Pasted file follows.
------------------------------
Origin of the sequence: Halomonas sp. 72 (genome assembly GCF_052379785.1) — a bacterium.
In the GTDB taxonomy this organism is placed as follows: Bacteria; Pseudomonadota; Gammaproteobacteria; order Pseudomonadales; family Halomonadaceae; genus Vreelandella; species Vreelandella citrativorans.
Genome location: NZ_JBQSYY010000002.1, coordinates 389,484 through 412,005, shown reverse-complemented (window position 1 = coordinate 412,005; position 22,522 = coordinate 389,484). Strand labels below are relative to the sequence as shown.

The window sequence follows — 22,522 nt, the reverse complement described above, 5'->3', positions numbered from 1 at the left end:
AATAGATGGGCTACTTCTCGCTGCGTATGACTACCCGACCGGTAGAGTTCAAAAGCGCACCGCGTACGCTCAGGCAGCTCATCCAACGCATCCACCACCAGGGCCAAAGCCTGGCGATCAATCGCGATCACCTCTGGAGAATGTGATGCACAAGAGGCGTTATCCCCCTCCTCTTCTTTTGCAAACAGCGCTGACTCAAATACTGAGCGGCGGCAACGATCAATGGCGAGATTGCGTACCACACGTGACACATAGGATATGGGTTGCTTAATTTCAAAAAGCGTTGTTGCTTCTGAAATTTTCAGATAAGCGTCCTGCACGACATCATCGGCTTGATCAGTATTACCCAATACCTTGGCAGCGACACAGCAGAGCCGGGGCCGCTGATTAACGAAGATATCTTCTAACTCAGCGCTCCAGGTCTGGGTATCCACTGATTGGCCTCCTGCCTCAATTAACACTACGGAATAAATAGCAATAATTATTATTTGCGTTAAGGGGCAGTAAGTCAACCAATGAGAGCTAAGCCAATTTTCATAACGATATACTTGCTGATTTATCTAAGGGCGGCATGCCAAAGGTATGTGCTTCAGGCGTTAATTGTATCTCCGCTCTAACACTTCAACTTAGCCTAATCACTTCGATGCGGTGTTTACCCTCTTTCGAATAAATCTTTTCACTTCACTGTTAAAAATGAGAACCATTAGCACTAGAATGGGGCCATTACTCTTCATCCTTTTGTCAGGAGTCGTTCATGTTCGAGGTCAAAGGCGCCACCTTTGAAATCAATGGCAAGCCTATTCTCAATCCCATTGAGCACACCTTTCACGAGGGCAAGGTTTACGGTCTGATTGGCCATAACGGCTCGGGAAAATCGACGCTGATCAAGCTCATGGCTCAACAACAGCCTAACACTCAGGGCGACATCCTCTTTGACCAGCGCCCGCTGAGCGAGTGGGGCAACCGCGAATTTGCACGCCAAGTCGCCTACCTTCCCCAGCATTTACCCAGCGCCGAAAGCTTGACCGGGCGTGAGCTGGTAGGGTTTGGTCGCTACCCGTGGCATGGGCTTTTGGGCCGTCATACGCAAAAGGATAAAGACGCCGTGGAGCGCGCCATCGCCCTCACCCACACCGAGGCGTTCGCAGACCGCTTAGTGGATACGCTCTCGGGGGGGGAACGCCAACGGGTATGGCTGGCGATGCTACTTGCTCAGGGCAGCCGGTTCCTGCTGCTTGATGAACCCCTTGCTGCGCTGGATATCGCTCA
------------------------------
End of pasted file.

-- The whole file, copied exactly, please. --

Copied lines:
Origin of the sequence: Halomonas sp. 72 (genome assembly GCF_052379785.1) — a bacterium.
In the GTDB taxonomy this organism is placed as follows: Bacteria; Pseudomonadota; Gammaproteobacteria; order Pseudomonadales; family Halomonadaceae; genus Vreelandella; species Vreelandella citrativorans.
Genome location: NZ_JBQSYY010000002.1, coordinates 389,484 through 412,005, shown reverse-complemented (window position 1 = coordinate 412,005; position 22,522 = coordinate 389,484). Strand labels below are relative to the sequence as shown.

The window sequence follows — 22,522 nt, the reverse complement described above, 5'->3', positions numbered from 1 at the left end:
AATAGATGGGCTACTTCTCGCTGCGTATGACTACCCGACCGGTAGAGTTCAAAAGCGCACCGCGTACGCTCAGGCAGCTCATCCAACGCATCCACCACCAGGGCCAAAGCCTGGCGATCAATCGCGATCACCTCTGGAGAATGTGATGCACAAGAGGCGTTATCCCCCTCCTCTTCTTTTGCAAACAGCGCTGACTCAAATACTGAGCGGCGGCAACGATCAATGGCGAGATTGCGTACCACACGTGACACATAGGATATGGGTTGCTTAATTTCAAAAAGCGTTGTTGCTTCTGAAATTTTCAGATAAGCGTCCTGCACGACATCATCGGCTTGATCAGTATTACCCAATACCTTGGCAGCGACACAGCAGAGCCGGGGCCGCTGATTAACGAAGATATCTTCTAACTCAGCGCTCCAGGTCTGGGTATCCACTGATTGGCCTCCTGCCTCAATTAACACTACGGAATAAATAGCAATAATTATTATTTGCGTTAAGGGGCAGTAAGTCAACCAATGAGAGCTAAGCCAATTTTCATAACGATATACTTGCTGATTTATCTAAGGGCGGCATGCCAAAGGTATGTGCTTCAGGCGTTAATTGTATCTCCGCTCTAACACTTCAACTTAGCCTAATCACTTCGATGCGGTGTTTACCCTCTTTCGAATAAATCTTTTCACTTCACTGTTAAAAATGAGAACCATTAGCACTAGAATGGGGCCATTACTCTTCATCCTTTTGTCAGGAGTCGTTCATGTTCGAGGTCAAAGGCGCCACCTTTGAAATCAATGGCAAGCCTATTCTCAATCCCATTGAGCACACCTTTCACGAGGGCAAGGTTTACGGTCTGATTGGCCATAACGGCTCGGGAAAATCGACGCTGATCAAGCTCATGGCTCAACAACAGCCTAACACTCAGGGCGACATCCTCTTTGACCAGCGCCCGCTGAGCGAGTGGGGCAACCGCGAATTTGCACGCCAAGTCGCCTACCTTCCCCAGCATTTACCCAGCGCCGAAAGCTTGACCGGGCGTGAGCTGGTAGGGTTTGGTCGCTACCCGTGGCATGGGCTTTTGGGCCGTCATACGCAAAAGGATAAAGACGCCGTGGAGCGCGCCATCGCCCTCACCCACACCGAGGCGTTCGCAGACCGCTTAGTGGATACGCTCTCGGGGGGGGAACGCCAACGGGTATGGCTGGCGATGCTACTTGCTCAGGGCAGCCGGTTCCTGCTGCTTGATGAACCCCTTGCTGCGCTGGATATCGCTCA